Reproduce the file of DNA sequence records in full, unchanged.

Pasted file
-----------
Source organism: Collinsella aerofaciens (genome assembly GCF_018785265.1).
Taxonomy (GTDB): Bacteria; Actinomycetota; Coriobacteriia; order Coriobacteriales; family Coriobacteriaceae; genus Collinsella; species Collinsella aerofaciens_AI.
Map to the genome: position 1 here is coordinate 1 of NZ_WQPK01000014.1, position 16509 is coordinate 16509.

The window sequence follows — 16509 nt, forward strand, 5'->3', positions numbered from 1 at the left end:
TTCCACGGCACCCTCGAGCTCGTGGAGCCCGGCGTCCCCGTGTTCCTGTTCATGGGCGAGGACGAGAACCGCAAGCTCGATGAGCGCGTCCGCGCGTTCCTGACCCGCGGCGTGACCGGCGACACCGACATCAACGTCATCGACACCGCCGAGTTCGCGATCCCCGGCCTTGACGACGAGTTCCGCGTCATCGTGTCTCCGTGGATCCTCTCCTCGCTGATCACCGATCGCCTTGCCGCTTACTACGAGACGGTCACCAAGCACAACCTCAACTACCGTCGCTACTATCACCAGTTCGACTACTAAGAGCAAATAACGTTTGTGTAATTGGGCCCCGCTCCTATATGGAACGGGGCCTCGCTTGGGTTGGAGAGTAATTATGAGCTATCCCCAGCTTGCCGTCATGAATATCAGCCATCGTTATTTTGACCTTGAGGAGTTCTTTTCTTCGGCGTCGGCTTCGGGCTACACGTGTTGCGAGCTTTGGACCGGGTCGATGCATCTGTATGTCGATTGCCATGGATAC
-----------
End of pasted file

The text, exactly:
Source organism: Collinsella aerofaciens (genome assembly GCF_018785265.1).
Taxonomy (GTDB): Bacteria; Actinomycetota; Coriobacteriia; order Coriobacteriales; family Coriobacteriaceae; genus Collinsella; species Collinsella aerofaciens_AI.
Map to the genome: position 1 here is coordinate 1 of NZ_WQPK01000014.1, position 16509 is coordinate 16509.

The window sequence follows — 16509 nt, forward strand, 5'->3', positions numbered from 1 at the left end:
TTCCACGGCACCCTCGAGCTCGTGGAGCCCGGCGTCCCCGTGTTCCTGTTCATGGGCGAGGACGAGAACCGCAAGCTCGATGAGCGCGTCCGCGCGTTCCTGACCCGCGGCGTGACCGGCGACACCGACATCAACGTCATCGACACCGCCGAGTTCGCGATCCCCGGCCTTGACGACGAGTTCCGCGTCATCGTGTCTCCGTGGATCCTCTCCTCGCTGATCACCGATCGCCTTGCCGCTTACTACGAGACGGTCACCAAGCACAACCTCAACTACCGTCGCTACTATCACCAGTTCGACTACTAAGAGCAAATAACGTTTGTGTAATTGGGCCCCGCTCCTATATGGAACGGGGCCTCGCTTGGGTTGGAGAGTAATTATGAGCTATCCCCAGCTTGCCGTCATGAATATCAGCCATCGTTATTTTGACCTTGAGGAGTTCTTTTCTTCGGCGTCGGCTTCGGGCTACACGTGTTGCGAGCTTTGGACCGGGTCGATGCATCTGTATGTCGATTGCCATGGATAC